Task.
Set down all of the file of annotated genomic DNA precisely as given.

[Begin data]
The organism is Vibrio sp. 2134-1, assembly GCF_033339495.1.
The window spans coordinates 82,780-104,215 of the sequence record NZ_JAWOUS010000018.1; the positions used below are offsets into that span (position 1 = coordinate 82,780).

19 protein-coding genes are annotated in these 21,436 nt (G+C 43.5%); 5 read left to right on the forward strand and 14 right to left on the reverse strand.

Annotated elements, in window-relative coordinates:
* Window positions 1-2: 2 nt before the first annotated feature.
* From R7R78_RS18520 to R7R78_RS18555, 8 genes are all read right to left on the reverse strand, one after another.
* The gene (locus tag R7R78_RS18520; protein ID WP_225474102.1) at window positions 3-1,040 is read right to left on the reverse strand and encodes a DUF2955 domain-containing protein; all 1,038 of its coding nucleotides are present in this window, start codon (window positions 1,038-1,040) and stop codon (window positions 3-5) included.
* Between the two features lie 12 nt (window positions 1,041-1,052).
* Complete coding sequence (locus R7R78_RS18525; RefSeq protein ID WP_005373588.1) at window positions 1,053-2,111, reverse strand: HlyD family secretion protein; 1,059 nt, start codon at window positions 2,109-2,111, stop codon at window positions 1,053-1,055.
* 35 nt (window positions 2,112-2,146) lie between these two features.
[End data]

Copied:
The organism is Vibrio sp. 2134-1, assembly GCF_033339495.1.
The window spans coordinates 82,780-104,215 of the sequence record NZ_JAWOUS010000018.1; the positions used below are offsets into that span (position 1 = coordinate 82,780).

19 protein-coding genes are annotated in these 21,436 nt (G+C 43.5%); 5 read left to right on the forward strand and 14 right to left on the reverse strand.

Annotated elements, in window-relative coordinates:
* Window positions 1-2: 2 nt before the first annotated feature.
* From R7R78_RS18520 to R7R78_RS18555, 8 genes are all read right to left on the reverse strand, one after another.
* The gene (locus tag R7R78_RS18520; protein ID WP_225474102.1) at window positions 3-1,040 is read right to left on the reverse strand and encodes a DUF2955 domain-containing protein; all 1,038 of its coding nucleotides are present in this window, start codon (window positions 1,038-1,040) and stop codon (window positions 3-5) included.
* Between the two features lie 12 nt (window positions 1,041-1,052).
* Complete coding sequence (locus R7R78_RS18525; RefSeq protein ID WP_005373588.1) at window positions 1,053-2,111, reverse strand: HlyD family secretion protein; 1,059 nt, start codon at window positions 2,109-2,111, stop codon at window positions 1,053-1,055.
* 35 nt (window positions 2,112-2,146) lie between these two features.